When you think of consumer earphones, what companies come to mind? Sony? Monster? Skullcandy? Truth is, there are a LOT of companies out there making earphones for your MP3 player – with many of them producing pretty good products. It’s a huge market, so the choices are in the buyer’s favor. As reviewer, one of my tasks is to educate consumers about what may be available that they either hadn’t considered or maybe have never even heard of. I can just about guarantee you that one of those unheard of companies is Earjax. They are not one of the bigger names in earphones, but that could change for a couple of reasons.
Before we talk about the Earjax Lyrics earphone, I want to bring up one of the reasons that Earjax is unique. There are a lot of children who suffer from many hearing problems. Earjax has teamed up with the Starkey Hearing Foundation by donating a portion of sales to help fund a world-wide distribution of hearing aids to children who can’t afford them. It’s a mission that Earjax passionately stresses on their website.
You can get the details here: http://earjax.com/mission.php. And while that may be a worthwhile cause, it still comes down to the quality – aural and construction – of the earphone itself that determines whether it’s worth your money.
The Earjax earphones are trendy in both style and color choices, but much more understated than, say, Skullcandys. Earjax makes five models in various price ranges with a younger and more cost conscience customer in mind.
The Lyrics earphone that I’m reviewing is their most expensive model and, relatively speaking, isn’t all that expensive. It’s not cheap at $120, but if you do some searching, it can be found online for less. However, I was surprised by what is included with the Lyrics. You get a total of nine eartips in various sizes, a carabiner clip, miniplug extension cable, a very nice, zippered hard case and a removable tough cable wrap which helps keeps everything tangle free. When used, this cable wrap adds even more sturdiness to the case. A nice touch.
The egg-shaped Lyrics feel expensive with their non-slippery, rubberized surface. This can help them stay in place during sweaty workouts. And that egg shape fits into your outer ear. Overall comfort is pretty good. The cable is a hang down style which is see-through until it comes together at the Y connector where it is then covered in a black fabric. To reduce microphonics (that thumping sound you sometimes hear when you tap on the cable), I tried wrapping the cable around my ear, but I couldn’t get e decent seal – which just killed the bass – so I gave up on that idea. However, microphonics is not a big problem with the Lyrics, anyway.
The Lyrics are a dynamic, mini-speaker designed earphone. Dynamic speakers lean towards a warmer, more bass-heavy sound, as opposed to the more clinical sound of an armature speaker. Usually the sizes of these mini speakers are either 8mm or 10mm. The Lyrics are a whopping 13mm. What this means is that they don’t have to try very hard to achieve decent bass. Surprisingly, you would think then, that the Lyrics would be bass monsters. They aren’t, and that’s a good thing. The overall sound of the Lyrics is pretty uniform in the lows and mids while a tad weak in the highs. Since the highs are recessed somewhat, there is little harshness in the bright spots. That’s good, because harshness can become fatiguing and unpleasant over extended listening periods.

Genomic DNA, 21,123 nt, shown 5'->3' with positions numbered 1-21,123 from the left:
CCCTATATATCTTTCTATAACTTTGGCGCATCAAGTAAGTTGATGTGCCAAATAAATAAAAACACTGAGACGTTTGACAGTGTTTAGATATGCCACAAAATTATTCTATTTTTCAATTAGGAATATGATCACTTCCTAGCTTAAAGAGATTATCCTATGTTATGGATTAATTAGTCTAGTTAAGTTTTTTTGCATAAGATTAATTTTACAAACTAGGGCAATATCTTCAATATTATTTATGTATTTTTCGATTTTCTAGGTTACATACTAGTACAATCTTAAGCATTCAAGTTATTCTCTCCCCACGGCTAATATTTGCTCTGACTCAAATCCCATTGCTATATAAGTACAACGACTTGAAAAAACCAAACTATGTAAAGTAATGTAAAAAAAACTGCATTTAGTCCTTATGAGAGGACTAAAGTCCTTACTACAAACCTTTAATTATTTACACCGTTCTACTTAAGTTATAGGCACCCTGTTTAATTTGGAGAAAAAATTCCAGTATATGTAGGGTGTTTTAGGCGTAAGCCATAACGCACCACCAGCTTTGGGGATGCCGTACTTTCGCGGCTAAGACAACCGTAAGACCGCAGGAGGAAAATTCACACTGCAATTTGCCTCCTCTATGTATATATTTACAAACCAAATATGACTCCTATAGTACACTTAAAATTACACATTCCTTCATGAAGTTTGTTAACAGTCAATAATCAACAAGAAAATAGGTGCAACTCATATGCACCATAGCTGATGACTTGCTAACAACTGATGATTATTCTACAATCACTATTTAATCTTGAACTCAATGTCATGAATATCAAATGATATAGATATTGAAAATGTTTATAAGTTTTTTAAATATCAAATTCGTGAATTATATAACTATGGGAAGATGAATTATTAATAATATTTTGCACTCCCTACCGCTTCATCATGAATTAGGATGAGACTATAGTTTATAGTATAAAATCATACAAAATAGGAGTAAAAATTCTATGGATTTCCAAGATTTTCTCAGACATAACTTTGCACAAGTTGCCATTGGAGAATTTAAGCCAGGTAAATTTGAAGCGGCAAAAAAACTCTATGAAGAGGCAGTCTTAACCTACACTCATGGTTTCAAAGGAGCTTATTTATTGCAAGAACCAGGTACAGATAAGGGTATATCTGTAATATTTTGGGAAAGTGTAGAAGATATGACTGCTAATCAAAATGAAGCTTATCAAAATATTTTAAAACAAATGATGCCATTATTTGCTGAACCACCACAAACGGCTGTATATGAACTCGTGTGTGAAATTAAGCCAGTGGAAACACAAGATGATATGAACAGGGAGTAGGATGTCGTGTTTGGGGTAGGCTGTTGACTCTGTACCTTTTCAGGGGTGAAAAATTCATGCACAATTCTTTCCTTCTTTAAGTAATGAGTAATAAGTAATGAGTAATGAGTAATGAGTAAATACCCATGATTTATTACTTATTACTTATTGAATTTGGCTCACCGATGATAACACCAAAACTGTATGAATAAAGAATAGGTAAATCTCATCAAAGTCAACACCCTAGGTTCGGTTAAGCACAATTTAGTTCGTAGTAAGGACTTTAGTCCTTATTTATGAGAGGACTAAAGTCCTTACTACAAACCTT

A case in point would be The Byrds song, “I’ll Feel a Whole Lot Better,” from their “Greatest Hits” album. This song is horribly recorded and very sibilant, but the warmth of the Lyrics tone this down to a tolerable level. Another example of this harshness can be heard in Al Stewart’s “Roads to Moscow” from the “Past, Present & Future” album, This heartbreaking, history lesson of a song features guitar picking complete with the squeaking sound you hear as fingers slide up and down the neck of the guitar. With earphones that accentuate highs, this can be teeth-grating. On the Lyrics, it just sounds authentic. I like that.
Paul McCartney’s “Sing the Changes” from his Fireman side-project album, “Electric Arguments”, is an aural attack that melds into a wall-of-sound. This song fares a little better on more accurate earphones, but it’s still a pleasant listen. More accuracy is needed on the live Lou Reed track, “Intro/Sweet Jane” from the “Rock ‘n Roll Animal” album. This powerhouse of an album opener begs for maximum, distortion-free volume. And while the Lyrics don’t distort, the power is just not there in full force.
The warmth of the Lyrics sound is more appreciated on songs like “It’s In the Rain” from the Enya album, “Amaratine.” Her music is a sonic wash to begin with and here, it’s perfectly suited to the Lyrics. “Cup of Kindness” from Emmylou Harris’ “Stumble Into Grace” is quite bass heavy, as a lot of her later work has been. And since the Lyrics don’t overdue the bass, it works. What could have easily been a chore to suffer through becomes an enjoyable listen.
For the price, Earjax has produced an earphone that looks good, sounds very good, comes with a slew of extras and yet, they still manage to give some back to the hearing impaired. Not a bad way for a company to act, I’d say.